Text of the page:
Anyone who knows me, or has visited The Hum and read my Introductions to Indian Classical Music Part 1 and Part 2, knows of my devotion to Hindustani and Carnatic music. The musical traditions of India are among the oldest on the planet. Their influence on the diverse cultures they have touched, over millennia, are incalculable. Chances are, where ever you are, no matter what sounds you prefer, Indian music has helped sculpt the music you love.

The mandolin has existed in folk traditions in India for many generations, but its introduction into, and acceptance within, Carnatic music did not occur until the early 1980’s. This came with the debut of a young child prodigy, Master U. Srinivas, whose approach to, and mastery of, the instrument elevated its esteem. I discuss him briefly here and here. Very few recordings of the instrument exist outside of India. I’m always on the lookout for more.

Yesterday I had a day off from writing. During my aimless wanderings around the internet, this video popped into my Facebook feed. It was doing the rounds after having been posted on the sisters’ page. I was knocked out of my chair, promptly re-posted, and set out hunting for more.

Indian Classical music is a music of deep spiritual purpose. In both traditions, there are distinct lineages and schools of thought. These are passed from guru to student. The sisters, Sreeusha and Sireesha, were taught by Vidwan Sri Rudraraju Subbaraju, who was a disciple of the singer and violinist Sangeetha Kalanidhi Chembhai Vidhyanatha Bhagavathar.  Bhagavathar was the teacher of U.Srinivas. This places them within the same musical lineage.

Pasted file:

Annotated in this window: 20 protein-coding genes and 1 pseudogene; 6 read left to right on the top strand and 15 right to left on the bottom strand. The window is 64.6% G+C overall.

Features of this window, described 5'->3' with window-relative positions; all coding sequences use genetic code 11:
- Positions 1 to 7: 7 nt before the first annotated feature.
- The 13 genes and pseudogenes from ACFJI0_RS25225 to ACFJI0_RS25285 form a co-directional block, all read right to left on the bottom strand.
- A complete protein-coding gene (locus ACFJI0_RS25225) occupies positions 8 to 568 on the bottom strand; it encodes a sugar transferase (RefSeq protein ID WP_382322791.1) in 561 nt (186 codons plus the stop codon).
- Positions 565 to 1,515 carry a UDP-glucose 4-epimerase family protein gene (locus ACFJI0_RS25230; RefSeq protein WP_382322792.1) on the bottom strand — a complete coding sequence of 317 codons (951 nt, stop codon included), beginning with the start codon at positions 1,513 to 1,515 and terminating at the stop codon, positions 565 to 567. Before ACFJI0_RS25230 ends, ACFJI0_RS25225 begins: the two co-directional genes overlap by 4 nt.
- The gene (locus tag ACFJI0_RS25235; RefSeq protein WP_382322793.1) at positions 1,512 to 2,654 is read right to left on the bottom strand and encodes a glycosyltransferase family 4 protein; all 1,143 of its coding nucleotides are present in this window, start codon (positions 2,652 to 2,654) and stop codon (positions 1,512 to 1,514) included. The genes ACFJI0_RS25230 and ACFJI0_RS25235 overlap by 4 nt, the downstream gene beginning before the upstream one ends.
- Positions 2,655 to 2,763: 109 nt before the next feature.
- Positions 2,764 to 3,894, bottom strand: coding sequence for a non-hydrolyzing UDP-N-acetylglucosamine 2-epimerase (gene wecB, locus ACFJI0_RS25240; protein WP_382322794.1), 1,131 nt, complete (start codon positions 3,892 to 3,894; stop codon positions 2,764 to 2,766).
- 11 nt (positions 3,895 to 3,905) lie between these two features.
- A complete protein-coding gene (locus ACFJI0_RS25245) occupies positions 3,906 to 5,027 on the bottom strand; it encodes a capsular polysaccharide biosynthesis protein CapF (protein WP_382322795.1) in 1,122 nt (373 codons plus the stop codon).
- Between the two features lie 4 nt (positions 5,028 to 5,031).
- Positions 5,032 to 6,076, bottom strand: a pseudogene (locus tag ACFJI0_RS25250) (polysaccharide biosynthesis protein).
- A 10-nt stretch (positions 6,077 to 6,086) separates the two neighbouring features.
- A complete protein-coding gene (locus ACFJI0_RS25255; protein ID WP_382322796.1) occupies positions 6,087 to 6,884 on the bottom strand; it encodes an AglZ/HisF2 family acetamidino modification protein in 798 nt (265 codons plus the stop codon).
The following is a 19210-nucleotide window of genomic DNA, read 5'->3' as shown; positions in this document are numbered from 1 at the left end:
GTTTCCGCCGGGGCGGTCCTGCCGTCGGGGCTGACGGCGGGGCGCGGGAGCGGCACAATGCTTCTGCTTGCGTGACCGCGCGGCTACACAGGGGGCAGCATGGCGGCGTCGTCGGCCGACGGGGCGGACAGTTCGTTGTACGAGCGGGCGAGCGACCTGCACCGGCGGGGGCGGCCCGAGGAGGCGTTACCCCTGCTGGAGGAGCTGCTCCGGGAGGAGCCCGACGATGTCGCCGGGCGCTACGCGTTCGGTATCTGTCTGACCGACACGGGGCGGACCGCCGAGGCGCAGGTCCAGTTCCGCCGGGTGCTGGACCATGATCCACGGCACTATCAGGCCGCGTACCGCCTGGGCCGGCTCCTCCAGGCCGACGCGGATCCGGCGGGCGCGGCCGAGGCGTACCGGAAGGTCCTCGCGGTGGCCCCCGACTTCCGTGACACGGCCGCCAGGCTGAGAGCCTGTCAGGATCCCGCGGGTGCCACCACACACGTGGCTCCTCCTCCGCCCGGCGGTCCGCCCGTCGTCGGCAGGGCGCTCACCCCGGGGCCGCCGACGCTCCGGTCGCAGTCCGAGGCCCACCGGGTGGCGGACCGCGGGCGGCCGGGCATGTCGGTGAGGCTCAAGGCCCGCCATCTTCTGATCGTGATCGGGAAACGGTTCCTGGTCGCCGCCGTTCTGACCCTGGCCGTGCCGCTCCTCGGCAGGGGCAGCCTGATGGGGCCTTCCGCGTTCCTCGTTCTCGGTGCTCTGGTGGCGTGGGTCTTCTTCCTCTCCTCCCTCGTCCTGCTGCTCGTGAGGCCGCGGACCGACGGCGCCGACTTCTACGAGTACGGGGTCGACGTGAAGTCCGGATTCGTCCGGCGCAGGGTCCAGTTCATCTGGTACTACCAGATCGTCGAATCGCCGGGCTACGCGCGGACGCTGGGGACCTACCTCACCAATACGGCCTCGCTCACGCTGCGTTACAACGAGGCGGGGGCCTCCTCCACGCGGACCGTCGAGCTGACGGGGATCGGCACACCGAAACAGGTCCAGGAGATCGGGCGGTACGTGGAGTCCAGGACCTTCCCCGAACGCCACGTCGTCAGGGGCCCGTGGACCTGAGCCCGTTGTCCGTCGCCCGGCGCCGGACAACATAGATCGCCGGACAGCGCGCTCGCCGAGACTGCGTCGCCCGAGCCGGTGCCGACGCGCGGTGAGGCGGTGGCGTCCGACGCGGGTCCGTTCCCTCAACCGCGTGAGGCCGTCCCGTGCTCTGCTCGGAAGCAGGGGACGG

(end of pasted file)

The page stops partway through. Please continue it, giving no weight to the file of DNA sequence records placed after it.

Beyond what I’ve described, there isn’t much information in the public domain. You can scratch up a little more information on the sisters’ website. As far as I can tell, they haven’t released any recordings on physical formats. Let’s hope they get into the studio before too long. For now I thought I’d pass along some more videos I was able to track down. They are filled with splendor and joy. I hope you enjoy them as much as I have.

Vinayaka swaras






Bantureethi Hamsanaadam

Vathapi – Hamsadwani

Manavi – Nalinakaanthi

Alaipayude – Kaanada

Brahmamokkate – Bowli

Govindanaamam – Revathi












4 thoughts on “the amazing mandolin sisters

    1. Really happy you liked the post. There’s another slightly earlier write up on U.Srinivas that you can link to, and you might enjoy. There’s more to come. You can follow on twitter @the_hum_vinyl to keep track of things as the roll out or on FB @


Leave a Reply

Fill in your details below or click an icon to log in: Logo

You are commenting using your account. Log Out /  Change )

Facebook photo

You are commenting using your Facebook account. Log Out /  Change )

Connecting to %s